The Trail of Tiers: The Price of Internet Usage

We live in a time of skyrocketing data consumption and record-high bandwidth use, but a recent session with the Parthenon crystal ball indicates that how we pay for this privilege is likely to change in the near future.

Both of the two largest cable companies in the U.S. (Comcast and Time-Warner) have been dabbling with tiered Internet usage plans similar to the type most smart phone users are already accustomed to. These plans charge for access based on the amount of data consumed.

In the not so distant past, Internet service providers (ISPs) began implementing data usage caps. The concept of caps was justified to the public as a way of reigning-in a small minority of heavy (ab)users. The caps were touted as a means of managing network congestion for the public good; claims which have been since been exposed as never having been true.

Although met with some public outcry, the caps seemed reasonably generous and sufficient for most households. Since then it has become only more apparent that usage trends will continue to grow and households with multiple users and data-heavy content will find living with such limits increasingly challenging.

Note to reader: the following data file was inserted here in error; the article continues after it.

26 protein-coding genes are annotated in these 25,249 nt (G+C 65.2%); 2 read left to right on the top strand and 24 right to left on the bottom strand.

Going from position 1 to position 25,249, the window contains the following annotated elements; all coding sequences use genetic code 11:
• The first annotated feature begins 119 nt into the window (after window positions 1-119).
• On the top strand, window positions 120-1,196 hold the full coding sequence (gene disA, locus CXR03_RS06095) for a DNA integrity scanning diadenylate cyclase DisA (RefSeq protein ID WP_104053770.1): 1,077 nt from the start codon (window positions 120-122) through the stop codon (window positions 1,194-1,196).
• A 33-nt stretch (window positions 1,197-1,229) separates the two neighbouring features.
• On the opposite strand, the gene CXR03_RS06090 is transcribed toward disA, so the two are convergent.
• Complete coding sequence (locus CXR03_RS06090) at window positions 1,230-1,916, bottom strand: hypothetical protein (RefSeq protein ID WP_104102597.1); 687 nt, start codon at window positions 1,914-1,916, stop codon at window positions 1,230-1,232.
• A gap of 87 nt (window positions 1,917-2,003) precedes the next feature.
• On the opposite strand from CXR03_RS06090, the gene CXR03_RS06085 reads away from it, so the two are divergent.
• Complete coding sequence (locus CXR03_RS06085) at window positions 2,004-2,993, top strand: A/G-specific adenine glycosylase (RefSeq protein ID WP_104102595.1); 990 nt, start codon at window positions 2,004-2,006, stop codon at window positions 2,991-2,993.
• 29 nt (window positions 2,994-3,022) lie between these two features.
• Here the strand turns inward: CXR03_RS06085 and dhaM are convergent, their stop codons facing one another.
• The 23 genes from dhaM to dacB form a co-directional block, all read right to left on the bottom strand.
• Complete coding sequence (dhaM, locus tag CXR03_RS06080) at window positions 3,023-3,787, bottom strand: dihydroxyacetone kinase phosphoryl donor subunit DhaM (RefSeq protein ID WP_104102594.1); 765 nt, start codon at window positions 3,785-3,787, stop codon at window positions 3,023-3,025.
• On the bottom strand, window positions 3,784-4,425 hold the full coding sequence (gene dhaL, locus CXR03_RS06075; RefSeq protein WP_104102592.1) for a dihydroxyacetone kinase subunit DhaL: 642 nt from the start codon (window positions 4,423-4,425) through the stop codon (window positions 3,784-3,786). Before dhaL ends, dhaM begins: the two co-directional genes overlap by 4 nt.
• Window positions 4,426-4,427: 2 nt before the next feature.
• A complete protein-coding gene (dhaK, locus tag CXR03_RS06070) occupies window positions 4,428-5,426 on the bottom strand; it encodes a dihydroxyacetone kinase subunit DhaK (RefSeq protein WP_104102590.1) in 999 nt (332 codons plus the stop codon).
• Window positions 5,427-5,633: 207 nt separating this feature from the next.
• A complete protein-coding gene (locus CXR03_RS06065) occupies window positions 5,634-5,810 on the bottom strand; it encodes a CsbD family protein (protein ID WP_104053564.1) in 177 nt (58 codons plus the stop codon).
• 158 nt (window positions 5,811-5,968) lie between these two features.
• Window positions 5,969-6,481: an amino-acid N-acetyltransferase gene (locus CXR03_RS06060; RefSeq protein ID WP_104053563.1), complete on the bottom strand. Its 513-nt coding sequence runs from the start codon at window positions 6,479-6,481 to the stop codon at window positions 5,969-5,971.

Cable companies are now promoting tiered pricing as a fairer alternative which is likely equally untrue. I say this because it would be very surprising to see any pricing actually decrease in this fair new world. Truly fair pricing would include very low cost access to light users who only occasionally access the Internet (think Grandpa Joe).

Market testing for tiered usage pricing is already in place, but I have to believe that limiting access to bandwidth through pricing is inherently bad for users as it restricts both competition and innovation.

I’ll keep my eye on the Parthenon crystal ball and report back. Hopefully I’ll see some free national WiFi coverage in our future…